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Carter Capps' delivery could make sustainable success challenging

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Capps has an odd delivery. And it might be the reason he gets hurt so much.

Steve Mitchell-USA TODAY Sports

It is not a secret any longer. Carter Capps has a notably odd delivery and it has caught the attention of baseball coaches, fans and front office executives.

When the Marlins acquired him, they had to have known that. But the thought process almost certainly was the organization would be able to adjust his delivery.

Since he has been in Miami, Capps has been injured on numerous occasions. Last season, he spent time on the disabled list with an elbow injury. That might be the case again.

Capps is set to visit Dr. James Andrews Monday after suffering from elbow pain early last week. The Marlins are not planning to consider adding relief help immediately. Instead, the organization will be patient.

Although there might not necessarily be a correlation, it should at least be considered Capps' delivery has something to do with the fact he has been plagued by elbow issues. In case you forgot what it looks like, here it is, courtesy of MLB.com:

As he delivers the ball, Capps appears to take a hop and leap forward. He has been successful, with his fastball routinely clocking in at or close 100 mph. For that reason, the Marlins felt he would be an ideal candidate to close games.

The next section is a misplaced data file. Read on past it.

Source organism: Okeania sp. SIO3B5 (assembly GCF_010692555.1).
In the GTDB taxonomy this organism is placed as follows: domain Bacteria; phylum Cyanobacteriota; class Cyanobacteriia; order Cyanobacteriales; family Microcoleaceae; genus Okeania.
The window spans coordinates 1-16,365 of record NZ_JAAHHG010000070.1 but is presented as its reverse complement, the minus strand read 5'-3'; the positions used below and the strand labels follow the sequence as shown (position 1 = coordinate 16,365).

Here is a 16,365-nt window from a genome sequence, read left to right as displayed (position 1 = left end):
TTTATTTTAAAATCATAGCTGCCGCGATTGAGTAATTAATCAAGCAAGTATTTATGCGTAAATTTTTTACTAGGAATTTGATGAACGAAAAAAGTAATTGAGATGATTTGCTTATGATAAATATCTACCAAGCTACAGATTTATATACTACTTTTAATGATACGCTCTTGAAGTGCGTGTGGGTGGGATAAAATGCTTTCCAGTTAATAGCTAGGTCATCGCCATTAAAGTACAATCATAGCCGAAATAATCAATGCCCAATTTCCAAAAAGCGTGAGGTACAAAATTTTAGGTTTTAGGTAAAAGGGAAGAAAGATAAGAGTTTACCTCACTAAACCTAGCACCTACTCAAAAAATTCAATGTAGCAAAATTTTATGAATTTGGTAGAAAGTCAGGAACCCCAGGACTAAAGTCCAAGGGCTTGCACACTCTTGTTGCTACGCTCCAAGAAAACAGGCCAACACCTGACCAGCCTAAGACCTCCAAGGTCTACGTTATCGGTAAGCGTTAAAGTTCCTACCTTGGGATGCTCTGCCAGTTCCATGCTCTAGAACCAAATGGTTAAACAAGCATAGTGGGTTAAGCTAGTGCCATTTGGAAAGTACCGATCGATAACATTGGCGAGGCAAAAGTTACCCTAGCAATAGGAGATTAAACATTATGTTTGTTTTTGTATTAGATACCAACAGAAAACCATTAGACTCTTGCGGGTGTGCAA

But to close games, he also has to remain healthy.

Capps' delivery was deemed legal by Major League Baseball but was consistently questioned since he appears to hop off the rubber as he moves toward home plate.

Our Michael Jong related Capps' velocity to his delivery. Given Capps' history of injuries, though, his injuries might be tied to his motion to the plate.

Capps, when healthy, is a valuable asset. His fastball, if he can command it, is seemingly untouchable, and his slider is notable effective against right-handed hitters.

Last season, Capps only tossed 31 innings. In 2014, he tossed just over 20.

The Marlins were hoping to enter Spring Training holding a competition for the closing job. It might be difficult to assess late inning relievers as spring games progress, but the Marlins wanted to see Capps and A.J. Ramos compete. Now, there is a chance that doesn't happen.

Although he is under club control, Capps might not have a long leash with the Marlins. He is a talented pitcher but he has yet to prove he can remain healthy.

Pitching guru Jim Benedict could help Capps adjust his delivery. But his motion to the plate might be the reason he cannot remain healthy. As a result, the Marlins could soon be in a position to move on.